Title: Modern First-Person Shooter Videogame on a Gaming Computer

Date Occurred: March 8, 2019

Date Written: April 1, 2019

Written By: Joel T. Kant

Copyright (c) July 19, 2019


Back in the early Eighties, there were three Apple II microcomputers in the Math-Science Learning Center of University of Wisconsin-Platteville. There was often a line of students to use them with a sign-up list and one-hour limit. These computers were only to be used for academic tasks such as word processing, math training software, VisiCalc spreadsheet, graphing programs, or learning to code BASIC. Yet, some guys would try to sneak in games.

If no names were on the waiting list as might true for first hour or two after opening as college students tend not to like to wake up early, the tutors might look the other way at some videogame playing on the Apple II's. Because of this, I learned the favorite Apple II game by far was a shooter game called Castle Wolfenstein. It was not a first-person shooter, but more in the style of the coin-op game Robotron. It had a top-down view. The player could shoot up, down, left, right, or the diagonals. Below is the Commodore 64 version rather than Apple II version, with the image taken from Wikipedia. (Fig. 1)

Castle Wolfenstein on Commodore 64

Figure One: Castle Wolfenstein on Commodore 64


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Uploaded: 27 August 2007

Web Site Accessed April 1, 2019

Castle Wolfenstein also had sampled speech, so would talk with brief phrases like, "Achtung!" Memory limitations kept these phrases short, but to have a videogame use even short snippets of speech in 1981 was amazing.

As far as I know, every version of Castle Wolfenstein that I saw whether on an Apple II or other system like a Commodore 64 was pirated.

This led to another game in the series called Wolfenstein 3D in 1992. VGA graphics were new at the time. The MS-DOS version therefore had 256 colors with 320x240 graphics. (Fig. 2)

Wolfenstein 3D

Figure Two: Wolfenstein 3D


In-game screenshot of the DOS version, showing the player character firing a submachine gun at guards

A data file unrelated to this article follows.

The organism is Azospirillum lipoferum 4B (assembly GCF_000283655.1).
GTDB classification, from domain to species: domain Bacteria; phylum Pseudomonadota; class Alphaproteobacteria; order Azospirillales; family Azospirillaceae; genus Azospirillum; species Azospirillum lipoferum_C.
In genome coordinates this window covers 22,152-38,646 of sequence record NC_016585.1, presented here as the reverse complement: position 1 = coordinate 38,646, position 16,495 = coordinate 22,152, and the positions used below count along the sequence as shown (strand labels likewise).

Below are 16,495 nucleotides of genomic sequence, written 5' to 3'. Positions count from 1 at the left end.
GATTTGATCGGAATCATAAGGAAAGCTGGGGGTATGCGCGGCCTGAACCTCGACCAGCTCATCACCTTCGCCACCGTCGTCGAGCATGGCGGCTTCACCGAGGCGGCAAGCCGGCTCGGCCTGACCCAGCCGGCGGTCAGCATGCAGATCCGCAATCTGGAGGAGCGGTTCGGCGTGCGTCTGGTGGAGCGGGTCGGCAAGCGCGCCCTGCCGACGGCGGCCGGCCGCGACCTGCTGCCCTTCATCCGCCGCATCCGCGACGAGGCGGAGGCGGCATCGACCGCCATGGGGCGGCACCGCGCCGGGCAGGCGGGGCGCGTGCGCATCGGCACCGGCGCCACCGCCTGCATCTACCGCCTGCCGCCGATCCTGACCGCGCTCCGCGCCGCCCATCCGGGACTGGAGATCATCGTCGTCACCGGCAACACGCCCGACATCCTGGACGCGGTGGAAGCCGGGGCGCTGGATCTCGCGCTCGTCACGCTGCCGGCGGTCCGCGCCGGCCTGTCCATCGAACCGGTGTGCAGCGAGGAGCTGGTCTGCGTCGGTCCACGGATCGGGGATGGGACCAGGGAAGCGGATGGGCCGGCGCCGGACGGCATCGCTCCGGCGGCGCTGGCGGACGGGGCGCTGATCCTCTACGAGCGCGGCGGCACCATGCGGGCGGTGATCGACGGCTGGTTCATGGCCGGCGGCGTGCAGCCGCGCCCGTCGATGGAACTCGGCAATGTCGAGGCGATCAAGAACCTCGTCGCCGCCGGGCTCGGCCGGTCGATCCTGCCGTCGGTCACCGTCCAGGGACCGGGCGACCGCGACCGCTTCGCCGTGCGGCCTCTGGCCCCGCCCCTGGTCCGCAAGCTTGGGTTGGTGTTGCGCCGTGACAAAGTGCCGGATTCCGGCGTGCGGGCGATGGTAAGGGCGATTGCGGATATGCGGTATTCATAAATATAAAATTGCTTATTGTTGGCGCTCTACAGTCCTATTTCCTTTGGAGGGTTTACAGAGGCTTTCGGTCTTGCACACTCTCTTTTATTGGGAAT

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This image contains Nazi or other fascist insignia which may be banned in some countries.

File:Wolf3d pc.png

Uploaded: 20 April 2017

Web Site Accessed: April 1, 2019

Although very pixelated and limited color range compared to the photographic true-color of today's games, it felt amazing at the time.

The company that produced it had a guilt-free shareware version. To get extra levels, one was to send in money to buy a version. I personally never went beyond the shareware version.

This brought in the era of first-person shooter videogames that continues to this day. A year later, the next very popular first-person shooter game was Doom. Something I found interesting is Doom made popular gameplay with a keyboard and mouse. One can use the keys WASD to move the character, with the mouse used for pointing the gun and shooting. I had grown accustomed to video games using either a switch-based joystick or analog joystick.

On March 8, 2019, a friend named Mike showed me his high-end gaming keyboard and gaming mouse attached to his gaming tower computer. I believe he said that the keypresses are optically detected, unlike how most keyboards work. The keys WASD are printed in green, unlike the other keys. This seems since so commonly used in first-person shooters of the 21st century, following the same pattern set with Doom in 1993.